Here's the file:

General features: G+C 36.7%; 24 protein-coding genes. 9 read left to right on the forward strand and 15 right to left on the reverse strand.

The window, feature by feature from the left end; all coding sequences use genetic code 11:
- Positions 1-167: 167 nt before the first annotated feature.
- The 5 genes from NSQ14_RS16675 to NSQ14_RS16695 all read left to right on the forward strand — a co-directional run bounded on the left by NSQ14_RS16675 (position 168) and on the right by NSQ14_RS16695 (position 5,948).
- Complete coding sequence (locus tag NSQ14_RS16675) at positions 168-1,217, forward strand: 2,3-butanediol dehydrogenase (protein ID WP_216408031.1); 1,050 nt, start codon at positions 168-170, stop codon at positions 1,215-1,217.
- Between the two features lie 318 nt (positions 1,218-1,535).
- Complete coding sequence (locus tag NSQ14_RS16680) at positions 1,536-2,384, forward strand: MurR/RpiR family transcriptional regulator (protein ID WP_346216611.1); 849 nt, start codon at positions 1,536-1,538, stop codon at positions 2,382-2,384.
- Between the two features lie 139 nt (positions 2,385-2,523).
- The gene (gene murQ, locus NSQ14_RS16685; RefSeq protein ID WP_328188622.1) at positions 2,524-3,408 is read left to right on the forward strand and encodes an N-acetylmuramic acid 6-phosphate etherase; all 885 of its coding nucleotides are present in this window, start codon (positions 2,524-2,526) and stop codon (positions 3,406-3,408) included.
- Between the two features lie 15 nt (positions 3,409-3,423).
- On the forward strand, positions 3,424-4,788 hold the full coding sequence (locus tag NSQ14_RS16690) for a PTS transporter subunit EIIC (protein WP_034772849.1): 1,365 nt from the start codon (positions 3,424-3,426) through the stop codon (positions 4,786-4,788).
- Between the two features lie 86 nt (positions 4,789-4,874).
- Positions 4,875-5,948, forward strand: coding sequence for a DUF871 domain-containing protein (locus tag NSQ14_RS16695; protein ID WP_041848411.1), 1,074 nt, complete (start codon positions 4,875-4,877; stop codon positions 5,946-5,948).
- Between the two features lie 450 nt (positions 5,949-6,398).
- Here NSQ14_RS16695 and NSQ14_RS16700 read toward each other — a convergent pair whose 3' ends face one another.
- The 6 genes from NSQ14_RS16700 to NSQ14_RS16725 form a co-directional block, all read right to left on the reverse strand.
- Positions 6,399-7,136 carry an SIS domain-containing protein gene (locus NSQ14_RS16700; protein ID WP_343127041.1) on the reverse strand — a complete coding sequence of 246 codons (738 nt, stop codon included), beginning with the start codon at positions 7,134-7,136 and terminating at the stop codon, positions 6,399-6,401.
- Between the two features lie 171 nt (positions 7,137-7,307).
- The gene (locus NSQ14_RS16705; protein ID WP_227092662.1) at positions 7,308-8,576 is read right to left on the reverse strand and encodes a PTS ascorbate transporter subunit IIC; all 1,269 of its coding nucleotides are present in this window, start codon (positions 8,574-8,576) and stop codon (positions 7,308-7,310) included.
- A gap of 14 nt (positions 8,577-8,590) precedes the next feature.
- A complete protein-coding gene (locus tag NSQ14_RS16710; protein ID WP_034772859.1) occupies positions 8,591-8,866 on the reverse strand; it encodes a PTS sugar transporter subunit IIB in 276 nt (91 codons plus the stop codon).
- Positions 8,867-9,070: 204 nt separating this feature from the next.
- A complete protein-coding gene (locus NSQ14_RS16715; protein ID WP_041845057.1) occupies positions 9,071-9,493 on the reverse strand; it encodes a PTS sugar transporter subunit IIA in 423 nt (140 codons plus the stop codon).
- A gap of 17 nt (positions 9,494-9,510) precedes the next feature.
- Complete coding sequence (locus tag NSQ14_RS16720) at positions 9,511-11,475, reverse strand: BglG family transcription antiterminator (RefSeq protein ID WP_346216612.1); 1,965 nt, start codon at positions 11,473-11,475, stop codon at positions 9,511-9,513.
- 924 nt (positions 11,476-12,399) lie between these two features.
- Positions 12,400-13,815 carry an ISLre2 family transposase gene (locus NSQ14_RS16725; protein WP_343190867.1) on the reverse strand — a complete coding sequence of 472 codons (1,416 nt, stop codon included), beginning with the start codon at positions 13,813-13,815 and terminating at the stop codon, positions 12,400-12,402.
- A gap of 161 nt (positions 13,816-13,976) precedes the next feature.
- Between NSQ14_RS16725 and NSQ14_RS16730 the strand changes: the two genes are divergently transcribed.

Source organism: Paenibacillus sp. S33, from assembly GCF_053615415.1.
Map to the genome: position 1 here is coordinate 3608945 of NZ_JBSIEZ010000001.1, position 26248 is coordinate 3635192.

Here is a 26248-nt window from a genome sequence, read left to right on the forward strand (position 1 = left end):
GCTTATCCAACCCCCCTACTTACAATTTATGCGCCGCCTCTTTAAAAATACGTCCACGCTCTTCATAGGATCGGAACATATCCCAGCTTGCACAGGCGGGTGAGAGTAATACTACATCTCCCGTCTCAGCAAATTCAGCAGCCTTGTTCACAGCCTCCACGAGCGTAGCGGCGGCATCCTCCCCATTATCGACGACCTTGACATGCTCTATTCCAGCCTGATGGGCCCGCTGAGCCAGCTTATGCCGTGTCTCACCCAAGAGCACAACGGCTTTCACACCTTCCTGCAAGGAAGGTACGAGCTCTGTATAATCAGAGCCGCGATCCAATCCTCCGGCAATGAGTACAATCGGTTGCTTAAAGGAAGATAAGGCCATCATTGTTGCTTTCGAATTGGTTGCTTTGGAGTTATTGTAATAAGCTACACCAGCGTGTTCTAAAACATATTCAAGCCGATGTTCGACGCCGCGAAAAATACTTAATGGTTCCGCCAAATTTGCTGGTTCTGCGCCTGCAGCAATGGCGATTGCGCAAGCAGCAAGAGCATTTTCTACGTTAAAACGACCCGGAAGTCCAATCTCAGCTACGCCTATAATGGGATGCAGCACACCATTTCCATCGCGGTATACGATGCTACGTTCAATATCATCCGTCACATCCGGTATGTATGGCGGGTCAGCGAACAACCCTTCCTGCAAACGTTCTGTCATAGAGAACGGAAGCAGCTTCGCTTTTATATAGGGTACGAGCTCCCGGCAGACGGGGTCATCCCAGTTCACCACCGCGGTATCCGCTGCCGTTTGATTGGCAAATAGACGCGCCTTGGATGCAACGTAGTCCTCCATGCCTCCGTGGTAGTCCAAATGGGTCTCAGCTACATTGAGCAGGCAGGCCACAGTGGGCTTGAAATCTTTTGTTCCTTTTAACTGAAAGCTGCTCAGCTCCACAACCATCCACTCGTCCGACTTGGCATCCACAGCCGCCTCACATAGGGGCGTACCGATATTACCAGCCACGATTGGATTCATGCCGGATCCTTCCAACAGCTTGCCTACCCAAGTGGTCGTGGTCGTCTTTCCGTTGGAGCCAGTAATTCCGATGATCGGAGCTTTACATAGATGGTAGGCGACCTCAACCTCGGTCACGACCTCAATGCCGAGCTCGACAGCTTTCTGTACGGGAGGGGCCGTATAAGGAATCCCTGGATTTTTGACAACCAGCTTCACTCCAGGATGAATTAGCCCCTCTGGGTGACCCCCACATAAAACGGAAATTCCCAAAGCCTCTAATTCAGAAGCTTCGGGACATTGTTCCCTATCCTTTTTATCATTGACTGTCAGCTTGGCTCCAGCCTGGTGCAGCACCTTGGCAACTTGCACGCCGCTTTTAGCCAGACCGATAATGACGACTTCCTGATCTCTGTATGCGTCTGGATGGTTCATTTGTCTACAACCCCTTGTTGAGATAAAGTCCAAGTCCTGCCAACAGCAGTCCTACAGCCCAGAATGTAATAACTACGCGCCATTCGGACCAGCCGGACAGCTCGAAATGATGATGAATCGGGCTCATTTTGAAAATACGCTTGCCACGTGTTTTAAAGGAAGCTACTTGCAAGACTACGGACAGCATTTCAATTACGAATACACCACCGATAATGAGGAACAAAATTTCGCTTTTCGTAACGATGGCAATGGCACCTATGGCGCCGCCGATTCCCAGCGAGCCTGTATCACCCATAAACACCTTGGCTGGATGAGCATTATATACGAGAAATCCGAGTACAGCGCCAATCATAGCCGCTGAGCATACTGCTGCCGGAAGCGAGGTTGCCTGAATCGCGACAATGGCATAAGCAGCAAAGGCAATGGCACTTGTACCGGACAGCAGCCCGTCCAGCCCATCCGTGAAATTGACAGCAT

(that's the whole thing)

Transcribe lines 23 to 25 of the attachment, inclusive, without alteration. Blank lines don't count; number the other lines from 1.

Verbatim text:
- A complete protein-coding gene (locus NSQ14_RS16715; protein ID WP_041845057.1) occupies positions 9,071-9,493 on the reverse strand; it encodes a PTS sugar transporter subunit IIA in 423 nt (140 codons plus the stop codon).
- A gap of 17 nt (positions 9,494-9,510) precedes the next feature.
- Complete coding sequence (locus tag NSQ14_RS16720) at positions 9,511-11,475, reverse strand: BglG family transcription antiterminator (RefSeq protein ID WP_346216612.1); 1,965 nt, start codon at positions 11,473-11,475, stop codon at positions 9,511-9,513.